• If there is other property damage, leaving a written notice at the scene with your contact information, vehicle registration number, and insurance information

For example, if you hit an unattended vehicle in a parking lot, you must leave a note. This is true even if there is only minor damage, or if you aren't certain that vehicle damage occurred as a result of the collision.

You should also take down a detailed record of the incident. This includes photos of the damage and the note you left. Carefully assess both vehicles and take note of the visible damage. This can help protect you later, should the vehicle owner attempt to attribute damage you were not responsible for to their insurance claim.

What To Do After an Injury Accident

After an accident involving injuries, drivers typically have a legal duty to take reasonable steps to help any injured person and to report the accident to law enforcement. Avoid moving an immobile injured person, unless there is an immediate threat, such as a fire. This can aggravate or create a new injury.

If the accident involves serious bodily injury, your actions are even more critical. Like non-injury accidents, you must call 911, render aid if possible, and wait for law enforcement.

Potential Penalties and Felony Hit and Runs

Failure to fulfill your legal duties after an accident can result, at a minimum, in a traffic ticket. Some minor instances charged as misdemeanors can sometimes be pleaded down to infractions, depending on the circumstances. However, an accident resulting in significant bodily harm, serious injuries, or death, is subject to a felony hit-and-run charge. This is a serious criminal offense.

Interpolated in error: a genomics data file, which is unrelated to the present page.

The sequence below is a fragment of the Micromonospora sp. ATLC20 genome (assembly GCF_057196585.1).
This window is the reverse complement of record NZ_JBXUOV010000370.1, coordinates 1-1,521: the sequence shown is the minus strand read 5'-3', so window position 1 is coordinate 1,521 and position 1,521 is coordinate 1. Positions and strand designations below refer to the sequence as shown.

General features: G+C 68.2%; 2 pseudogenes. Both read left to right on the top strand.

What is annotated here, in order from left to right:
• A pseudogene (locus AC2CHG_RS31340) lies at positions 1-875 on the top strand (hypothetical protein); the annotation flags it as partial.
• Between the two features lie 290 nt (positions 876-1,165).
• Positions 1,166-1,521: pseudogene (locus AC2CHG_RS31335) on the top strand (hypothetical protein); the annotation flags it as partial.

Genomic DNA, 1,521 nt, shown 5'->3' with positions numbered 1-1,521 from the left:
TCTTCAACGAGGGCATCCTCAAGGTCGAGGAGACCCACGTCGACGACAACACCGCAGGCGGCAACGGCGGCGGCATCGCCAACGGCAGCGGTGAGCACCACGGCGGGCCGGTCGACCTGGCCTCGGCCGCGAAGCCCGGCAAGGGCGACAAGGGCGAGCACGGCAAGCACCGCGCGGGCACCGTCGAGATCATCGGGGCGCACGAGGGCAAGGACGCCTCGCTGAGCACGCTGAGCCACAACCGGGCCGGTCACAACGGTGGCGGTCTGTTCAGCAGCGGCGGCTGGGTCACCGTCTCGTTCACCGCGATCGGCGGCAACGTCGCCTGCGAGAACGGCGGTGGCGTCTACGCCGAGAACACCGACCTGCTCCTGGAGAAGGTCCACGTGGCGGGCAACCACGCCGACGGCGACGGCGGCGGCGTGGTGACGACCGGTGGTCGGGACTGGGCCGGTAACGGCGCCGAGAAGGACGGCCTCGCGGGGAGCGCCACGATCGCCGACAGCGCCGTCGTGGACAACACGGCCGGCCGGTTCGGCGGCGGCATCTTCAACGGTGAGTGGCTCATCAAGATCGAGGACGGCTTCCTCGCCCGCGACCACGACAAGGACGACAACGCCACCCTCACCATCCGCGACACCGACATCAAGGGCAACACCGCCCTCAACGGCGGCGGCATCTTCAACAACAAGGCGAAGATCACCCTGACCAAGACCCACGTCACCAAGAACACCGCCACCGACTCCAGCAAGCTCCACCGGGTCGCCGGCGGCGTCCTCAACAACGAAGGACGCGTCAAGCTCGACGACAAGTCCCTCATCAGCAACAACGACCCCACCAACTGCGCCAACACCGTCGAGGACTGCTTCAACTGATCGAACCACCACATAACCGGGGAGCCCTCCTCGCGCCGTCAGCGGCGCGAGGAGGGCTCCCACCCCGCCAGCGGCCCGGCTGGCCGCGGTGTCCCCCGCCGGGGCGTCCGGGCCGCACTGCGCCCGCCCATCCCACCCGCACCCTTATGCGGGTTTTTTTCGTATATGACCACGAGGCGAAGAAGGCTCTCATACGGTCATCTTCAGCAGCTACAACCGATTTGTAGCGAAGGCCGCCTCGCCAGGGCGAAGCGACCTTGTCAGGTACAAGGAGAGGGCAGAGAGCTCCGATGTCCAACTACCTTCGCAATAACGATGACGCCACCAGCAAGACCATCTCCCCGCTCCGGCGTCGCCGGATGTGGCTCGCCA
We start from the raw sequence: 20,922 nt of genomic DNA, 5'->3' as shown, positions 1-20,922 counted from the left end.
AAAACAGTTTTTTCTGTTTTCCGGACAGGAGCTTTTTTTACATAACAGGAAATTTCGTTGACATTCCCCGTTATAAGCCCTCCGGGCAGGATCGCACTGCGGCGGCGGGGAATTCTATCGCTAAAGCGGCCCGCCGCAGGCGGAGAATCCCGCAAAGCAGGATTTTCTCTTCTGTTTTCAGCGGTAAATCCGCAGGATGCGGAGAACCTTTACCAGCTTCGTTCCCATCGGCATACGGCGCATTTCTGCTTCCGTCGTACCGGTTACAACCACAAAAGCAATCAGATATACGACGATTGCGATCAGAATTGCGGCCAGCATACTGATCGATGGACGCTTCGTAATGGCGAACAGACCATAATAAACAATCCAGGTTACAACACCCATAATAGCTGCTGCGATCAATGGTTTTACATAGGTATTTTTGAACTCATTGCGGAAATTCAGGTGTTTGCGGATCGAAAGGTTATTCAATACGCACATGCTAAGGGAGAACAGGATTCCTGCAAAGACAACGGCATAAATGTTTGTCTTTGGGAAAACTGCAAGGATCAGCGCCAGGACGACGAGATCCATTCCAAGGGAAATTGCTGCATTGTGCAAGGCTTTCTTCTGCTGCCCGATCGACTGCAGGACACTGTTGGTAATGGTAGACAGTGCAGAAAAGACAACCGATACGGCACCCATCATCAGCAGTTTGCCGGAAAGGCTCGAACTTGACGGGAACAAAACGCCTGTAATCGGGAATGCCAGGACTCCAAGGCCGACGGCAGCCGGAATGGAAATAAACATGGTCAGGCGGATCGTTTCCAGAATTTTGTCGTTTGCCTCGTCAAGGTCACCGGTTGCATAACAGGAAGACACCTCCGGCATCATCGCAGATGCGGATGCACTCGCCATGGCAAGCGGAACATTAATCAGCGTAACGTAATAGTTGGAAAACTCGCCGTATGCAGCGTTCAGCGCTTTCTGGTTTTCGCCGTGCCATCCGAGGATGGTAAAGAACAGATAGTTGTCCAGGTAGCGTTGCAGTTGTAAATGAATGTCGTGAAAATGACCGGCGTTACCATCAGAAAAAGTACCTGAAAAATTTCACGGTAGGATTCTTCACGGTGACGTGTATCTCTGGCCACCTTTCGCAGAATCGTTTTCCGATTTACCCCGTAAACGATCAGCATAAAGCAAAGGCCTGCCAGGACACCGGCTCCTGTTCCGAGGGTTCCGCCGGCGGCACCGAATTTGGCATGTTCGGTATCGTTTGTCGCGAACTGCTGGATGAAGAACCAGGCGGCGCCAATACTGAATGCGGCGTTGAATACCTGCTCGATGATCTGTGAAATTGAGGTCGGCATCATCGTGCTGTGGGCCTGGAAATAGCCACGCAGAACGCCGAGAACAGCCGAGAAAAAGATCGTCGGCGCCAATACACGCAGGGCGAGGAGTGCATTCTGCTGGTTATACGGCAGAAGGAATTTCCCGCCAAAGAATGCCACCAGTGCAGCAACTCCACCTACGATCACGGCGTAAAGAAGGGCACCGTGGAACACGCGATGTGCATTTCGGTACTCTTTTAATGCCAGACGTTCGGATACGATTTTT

There are severe legal implications and penalties for a hit-and-run offense. Depending on the circumstances and your state, penalties can include:

  • Lofty fines
  • Driver's license suspension or revocation
  • Jail time

The most serious hit-and-run charges carry penalties of up to $25,000 in fines and five years of imprisonment.

At the scene of an accident, law enforcement will conduct a thorough investigation. This involves talking to witnesses, reviewing surveillance, and more. A warrant will be issued for your arrest if you are identified as leaving the scene. This means officers may actively search for you and arrest you at your home, job, or other location.

Auto Insurance Implications

Hit and runs can impact car insurance rates for both victims and offenders.